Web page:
Sound file compatibility and Linux

Kay C Lan lan.kc.macmail at gmail.com
Tue Apr 28 03:37:12 EDT 2009


On 4/28/09, Richmond Mathewson <richmondmathewson at gmail.com> wrote:
> The loveliest bit of that article was this:
>
> "I think the Ubuntu people spoke sincerely and accurately, but perhaps
> ambiguously."
>
> I didn't know that one could be accurate and ambiguous at the same time :)
>
Apart from the linguistic game play that you and Mark have enjoyed, I
would have thought that in the real world that this is the norm. In a
previous life I was occasionally amazed with the results of engineers
who'd talked most accurately but in the end the ambiguity that existed
had resulted in products that were suppose to work with products made
to the same spec by any other company, but invariably Co. F's would
work with everyone's except Co. Y's and Co. G's wouldn't work with Co.
T's.

As an example, my youngest Bro. who works for Belkin, gave me a DVI to
HDMI adapter. I could take any DVI cable from around the world and
plug it into this adapter. I could take any device from around the
world with HDMI In and plug this adapter into it. The specs for HDMI
and DVI sockets are very accurate. Unfortunately the adapter was
completely useless because the plastic finger grip around the actual
sockets was so large that I could only plug it in if no other cables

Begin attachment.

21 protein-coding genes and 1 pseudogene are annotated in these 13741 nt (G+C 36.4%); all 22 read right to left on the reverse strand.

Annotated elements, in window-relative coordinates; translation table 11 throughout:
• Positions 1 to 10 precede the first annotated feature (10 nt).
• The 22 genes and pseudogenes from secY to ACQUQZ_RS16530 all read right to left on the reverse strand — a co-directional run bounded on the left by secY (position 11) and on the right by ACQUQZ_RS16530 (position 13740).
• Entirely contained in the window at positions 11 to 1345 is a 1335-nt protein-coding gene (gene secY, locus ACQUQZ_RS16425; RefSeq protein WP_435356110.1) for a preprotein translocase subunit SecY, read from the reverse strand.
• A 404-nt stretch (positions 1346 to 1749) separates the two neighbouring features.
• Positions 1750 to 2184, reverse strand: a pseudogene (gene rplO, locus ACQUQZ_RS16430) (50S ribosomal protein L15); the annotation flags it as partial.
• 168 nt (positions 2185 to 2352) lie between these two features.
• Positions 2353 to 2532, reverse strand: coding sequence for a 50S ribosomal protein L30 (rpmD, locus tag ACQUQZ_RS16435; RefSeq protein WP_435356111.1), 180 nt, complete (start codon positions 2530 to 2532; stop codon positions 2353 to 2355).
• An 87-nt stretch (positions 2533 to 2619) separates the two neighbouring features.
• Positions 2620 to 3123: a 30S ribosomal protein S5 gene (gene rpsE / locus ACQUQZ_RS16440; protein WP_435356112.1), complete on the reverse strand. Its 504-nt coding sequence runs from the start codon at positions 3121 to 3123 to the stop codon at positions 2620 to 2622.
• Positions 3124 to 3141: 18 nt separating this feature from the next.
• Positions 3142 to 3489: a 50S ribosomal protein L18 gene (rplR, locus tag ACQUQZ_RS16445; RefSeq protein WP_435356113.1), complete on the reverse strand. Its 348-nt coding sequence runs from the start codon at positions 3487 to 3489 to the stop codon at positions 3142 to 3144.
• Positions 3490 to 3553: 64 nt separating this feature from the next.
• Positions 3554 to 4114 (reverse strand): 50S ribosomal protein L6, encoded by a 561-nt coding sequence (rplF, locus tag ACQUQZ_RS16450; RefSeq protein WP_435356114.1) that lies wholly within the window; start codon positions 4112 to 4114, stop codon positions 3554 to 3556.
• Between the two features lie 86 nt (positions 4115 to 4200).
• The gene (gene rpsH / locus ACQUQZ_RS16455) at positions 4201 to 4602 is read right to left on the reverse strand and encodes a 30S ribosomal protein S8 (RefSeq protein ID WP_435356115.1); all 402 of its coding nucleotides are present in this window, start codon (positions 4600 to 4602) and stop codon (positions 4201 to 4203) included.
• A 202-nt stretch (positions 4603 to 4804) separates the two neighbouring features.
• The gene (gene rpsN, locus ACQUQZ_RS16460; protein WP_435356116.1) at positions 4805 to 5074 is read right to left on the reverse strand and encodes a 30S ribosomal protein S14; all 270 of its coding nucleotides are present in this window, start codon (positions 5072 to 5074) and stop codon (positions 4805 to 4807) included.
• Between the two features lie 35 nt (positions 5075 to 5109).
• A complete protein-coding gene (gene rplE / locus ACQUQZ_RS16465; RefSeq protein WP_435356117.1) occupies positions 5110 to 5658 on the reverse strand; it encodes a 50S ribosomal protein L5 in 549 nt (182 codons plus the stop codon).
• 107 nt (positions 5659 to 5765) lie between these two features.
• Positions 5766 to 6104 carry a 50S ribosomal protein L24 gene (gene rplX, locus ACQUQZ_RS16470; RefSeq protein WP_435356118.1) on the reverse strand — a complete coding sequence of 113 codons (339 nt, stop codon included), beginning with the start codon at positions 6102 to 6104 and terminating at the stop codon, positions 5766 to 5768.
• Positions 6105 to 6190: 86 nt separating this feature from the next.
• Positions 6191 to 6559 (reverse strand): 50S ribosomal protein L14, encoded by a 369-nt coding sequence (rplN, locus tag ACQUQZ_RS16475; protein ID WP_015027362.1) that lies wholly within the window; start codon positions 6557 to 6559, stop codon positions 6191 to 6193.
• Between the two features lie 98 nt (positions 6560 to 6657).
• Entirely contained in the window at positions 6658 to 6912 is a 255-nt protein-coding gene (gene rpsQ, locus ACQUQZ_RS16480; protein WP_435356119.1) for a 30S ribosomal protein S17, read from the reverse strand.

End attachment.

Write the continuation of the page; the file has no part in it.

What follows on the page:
were plugged into the other in/out ports. A thousand other devices and
it would have worked, but because this portion of the design is open,
unspec'd and therefore ambiguous, in my case it was a waste of.....
well I'm glad I didn't actually pay for it!

I believe the software industry is even worse than the tech specs of
the hardware/engineering industry. I certainly do not wish to start
any OS war, but IMHO the stability of OS X is more to do with less
ambiguity the Apple guys enjoy by knowing and being able to test on
exactly the hardware they are developing for, rather than being better
coders. The Linux and Win crowd, no matter how accurate their specs,
no matter how fine a detail they go into, no matter how good their
code is, when you have a zillion different companies make endless
varieties of hardware and software to specs that are mostly accurate
but will inevitably leave something to the imagination, then you've
just opened the door to ambiguity and the countless - "It works on my
box, why isn't it working on yours?"

I would suggest that a small portion of the alpha/beta/post release
patch cycle is destined to discover the ambiguities that the creators
of the original extremely accurate tech specs never envisaged.

My 2.06549019512947192875934503645403590873179065908¢ worth



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